Advice about SIDS
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Advice about SIDS
October 2008 note: a new study has found that sleeping in a room with a fan lowers
a baby's risk of SID by 72% - see
NY Times article
We lost our son to SIDS and we're expecting another baby. We
imagine that we are going to freak with any cold, fever or
cough that the baby might have. Because of that, we're looking
for a sensitive doctor, caring and compassionate that will not
feel disturbed because of ''nonsense'' calls. We would like some
feedback from moms or dads that have been there. We live in
Sarah Handlesman East Bay Pediatrics
Petra Landman Pediatric Medical Group
I am going crazy! My daughter (4 months old) can roll over now,
and during the night she does...she's a very active sleeper. I'll
go in and find that she has rolled onto her stomach. All
positioning products like wedges say you can't use them once
the baby can roll over. What more can I do? I flip her onto
her back when I find her on her tummy, but I can't stand over
her all night! The fear is making me miserable and I'm having
trouble sleeping. I am very well informed about SIDS prevention,
but none of the articles acknowledge the fact that babies
can roll over! I talked with the advice nurse, and she said
if I'm worried I might consider sleeping in the same room with
her for the next few months....I tried that, and I can't sleep
that way! Can anyone reassure me at all, or am I doomed to be
obsessed with this until she starts walking?
I appreciate your responses!
My baby could roll over very early too. He would sleep in a
position that seemed designed to induce suffocation -- in a
tuck with his face pressed down into the corner where the
mattress met the crib bumper. All I can say is I let him
sleep the way he wanted, and he is alive and kicking. I
did avoid using blankets and always tried to make sure the
room was not overheated (two other SIDS factors), and I put
him down on his back, but what he did after that was up to
him. Oh yes -- and I worried constantly!!
For what its worth, my 17 month old child also started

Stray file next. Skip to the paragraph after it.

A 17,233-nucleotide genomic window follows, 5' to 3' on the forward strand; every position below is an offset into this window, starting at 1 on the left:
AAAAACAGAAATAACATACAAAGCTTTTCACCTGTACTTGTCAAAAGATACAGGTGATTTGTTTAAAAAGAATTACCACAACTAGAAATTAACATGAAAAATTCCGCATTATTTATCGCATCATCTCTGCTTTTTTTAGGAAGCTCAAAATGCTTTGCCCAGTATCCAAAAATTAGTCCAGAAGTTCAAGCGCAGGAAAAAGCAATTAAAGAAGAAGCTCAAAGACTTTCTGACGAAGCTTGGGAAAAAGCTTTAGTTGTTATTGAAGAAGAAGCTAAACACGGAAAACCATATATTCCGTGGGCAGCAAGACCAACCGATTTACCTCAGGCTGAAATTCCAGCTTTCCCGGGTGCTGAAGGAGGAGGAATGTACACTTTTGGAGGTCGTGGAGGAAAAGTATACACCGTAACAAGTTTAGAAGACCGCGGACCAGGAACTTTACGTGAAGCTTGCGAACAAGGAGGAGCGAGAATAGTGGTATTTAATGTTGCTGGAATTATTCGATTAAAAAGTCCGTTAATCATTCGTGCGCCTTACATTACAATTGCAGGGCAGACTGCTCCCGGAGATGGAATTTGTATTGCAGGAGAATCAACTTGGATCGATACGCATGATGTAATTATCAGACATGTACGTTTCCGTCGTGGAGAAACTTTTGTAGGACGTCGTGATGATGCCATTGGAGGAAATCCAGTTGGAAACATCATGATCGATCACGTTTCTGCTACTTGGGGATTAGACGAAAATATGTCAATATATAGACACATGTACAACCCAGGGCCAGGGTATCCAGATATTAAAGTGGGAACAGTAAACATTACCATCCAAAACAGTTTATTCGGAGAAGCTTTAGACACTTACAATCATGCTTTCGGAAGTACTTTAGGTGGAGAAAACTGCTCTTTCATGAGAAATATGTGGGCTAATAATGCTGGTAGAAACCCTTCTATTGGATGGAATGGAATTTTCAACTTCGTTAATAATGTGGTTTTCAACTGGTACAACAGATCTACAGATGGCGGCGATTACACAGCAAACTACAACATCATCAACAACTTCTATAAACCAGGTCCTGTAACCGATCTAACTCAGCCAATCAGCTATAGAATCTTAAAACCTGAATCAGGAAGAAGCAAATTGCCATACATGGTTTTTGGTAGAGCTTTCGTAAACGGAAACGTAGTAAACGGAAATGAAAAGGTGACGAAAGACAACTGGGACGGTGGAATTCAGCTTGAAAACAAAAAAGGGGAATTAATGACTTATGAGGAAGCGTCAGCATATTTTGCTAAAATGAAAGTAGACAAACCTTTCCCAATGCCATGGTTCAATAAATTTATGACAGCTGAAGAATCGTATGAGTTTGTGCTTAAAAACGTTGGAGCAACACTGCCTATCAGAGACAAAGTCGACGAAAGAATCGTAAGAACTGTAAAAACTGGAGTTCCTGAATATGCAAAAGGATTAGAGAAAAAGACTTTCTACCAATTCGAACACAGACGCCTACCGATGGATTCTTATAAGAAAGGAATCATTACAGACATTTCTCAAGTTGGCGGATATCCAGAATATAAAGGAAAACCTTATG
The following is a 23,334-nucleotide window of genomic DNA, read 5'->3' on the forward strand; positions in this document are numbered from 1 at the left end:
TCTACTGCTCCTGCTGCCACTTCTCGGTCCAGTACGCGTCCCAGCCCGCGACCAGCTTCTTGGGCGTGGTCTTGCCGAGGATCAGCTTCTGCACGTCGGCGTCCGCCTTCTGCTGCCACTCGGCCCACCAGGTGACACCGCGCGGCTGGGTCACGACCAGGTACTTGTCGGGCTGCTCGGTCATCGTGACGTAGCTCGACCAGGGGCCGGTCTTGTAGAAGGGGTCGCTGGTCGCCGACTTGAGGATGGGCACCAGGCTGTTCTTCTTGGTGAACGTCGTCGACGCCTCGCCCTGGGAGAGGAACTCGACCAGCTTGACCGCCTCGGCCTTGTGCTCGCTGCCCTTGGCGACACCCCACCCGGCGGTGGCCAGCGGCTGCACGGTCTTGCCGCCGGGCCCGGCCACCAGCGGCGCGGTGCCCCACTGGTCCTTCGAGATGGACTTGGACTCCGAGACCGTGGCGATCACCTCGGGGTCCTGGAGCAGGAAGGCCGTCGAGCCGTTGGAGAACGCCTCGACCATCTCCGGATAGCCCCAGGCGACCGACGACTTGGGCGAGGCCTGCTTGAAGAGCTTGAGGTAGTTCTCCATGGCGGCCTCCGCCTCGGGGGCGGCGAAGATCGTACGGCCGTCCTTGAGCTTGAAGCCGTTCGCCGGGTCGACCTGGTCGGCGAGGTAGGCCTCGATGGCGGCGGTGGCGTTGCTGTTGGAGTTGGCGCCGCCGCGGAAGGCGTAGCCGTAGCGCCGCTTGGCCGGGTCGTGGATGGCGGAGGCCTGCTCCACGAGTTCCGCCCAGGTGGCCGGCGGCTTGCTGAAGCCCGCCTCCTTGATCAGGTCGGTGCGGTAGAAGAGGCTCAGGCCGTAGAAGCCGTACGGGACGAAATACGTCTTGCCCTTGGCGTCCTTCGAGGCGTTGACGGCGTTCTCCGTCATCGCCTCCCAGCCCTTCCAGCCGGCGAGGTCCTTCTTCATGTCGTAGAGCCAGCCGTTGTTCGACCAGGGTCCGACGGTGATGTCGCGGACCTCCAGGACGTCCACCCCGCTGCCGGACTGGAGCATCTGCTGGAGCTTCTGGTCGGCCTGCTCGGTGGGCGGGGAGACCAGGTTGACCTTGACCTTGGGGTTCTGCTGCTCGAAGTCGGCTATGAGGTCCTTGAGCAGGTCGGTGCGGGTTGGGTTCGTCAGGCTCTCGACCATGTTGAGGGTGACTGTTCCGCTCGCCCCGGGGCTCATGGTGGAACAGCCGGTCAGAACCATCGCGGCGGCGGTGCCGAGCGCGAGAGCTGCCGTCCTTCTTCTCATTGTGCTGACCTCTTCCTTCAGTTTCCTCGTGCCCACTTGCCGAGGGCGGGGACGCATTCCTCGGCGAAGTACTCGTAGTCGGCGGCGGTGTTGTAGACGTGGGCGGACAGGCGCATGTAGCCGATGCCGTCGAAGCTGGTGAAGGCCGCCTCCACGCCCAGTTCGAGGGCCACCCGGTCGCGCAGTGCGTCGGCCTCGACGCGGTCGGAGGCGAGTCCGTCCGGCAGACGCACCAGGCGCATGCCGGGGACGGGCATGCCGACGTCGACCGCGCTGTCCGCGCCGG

rolling over at about 4 months and I had many of the same
fears of SIDS as you. When I asked our pediatrician if I
should try to turn him over while he slept, he said something
like "If you put him to bed on his back, keep his sleeping
space firm and free of toys and blankets, there's nothing more
to do but relax. You can't stop the baby from developing."
This advice was very reassuring to me and I let my fears go.
Someone else (not a doctor) thought that babies strong enough
to roll over might be more likely to be able to move themselves
out of a physical situation that wasn't giving them enough
oxygen. Scientific or not, that also reassured me.
My 10 week old rolled over twice and continued to try at night
when we put her down in her crib...I put her in the wedge and
found that she had rolled on her side (which is as far as she
can go in the wedge) and slept comfortably like that through
the night...she has since forgotten or lost interest in rolling
over more at this time. I don't see why the wedge would be a
problem but I do not speak as an authority on this by any means.
I don't know the answer to your question, but on a feelings basis,
my child is 14 months old and I still intensely worry about
SIDS or other catastrophes. I don't know if it's just a normal
worry or if I am "sensitized" to the issue because someone close
to me died 2 years old. If your fear is "making you miserable,"
it might be something to explore where that feeling is coming
from and why it is so intense.
Everything I have read leads me to believe that once a baby is
able to roll over they have very little chance of dying from SIDS.
Just keep all pillows, stuffed animals and quilts out of the crib.
To the parent concerned about SIDS:
Your concern sounds familiar. I was unable to sleep soundly for
fear that SIDS would strike while I was sleeping. My solution
was to bring my daughter into bed with me. I put her up between
my and my husband's heads so that I didn't have to worry about
rolling over on her. It gave me peace of mind and also
facilitated night-time nursing. I believe I read that bringing
your child into your room does not decrease the incidence of SIDS,
but the study did not address having the child in bed with you.
Of course, you must weigh this against the recent American Academy
of Pediatrics recommendation that parents not sleep with their
infants because of smothering concerns. Soft mattresses, deep
sleepers, lots of covers, and drug use (including alcohol and
prescription drugs that induce drowsiness) contribute to a higher likelihood of rolling over on your
child and not noticing. This
was never a problem for a light sleeper like myself. It worked
for me, but listen to what your inner voice is telling you. Having
your child's crib adjacent to your bed might relieve some of your
concerns as well. Good luck!
this page was last updated: Oct 7, 2008
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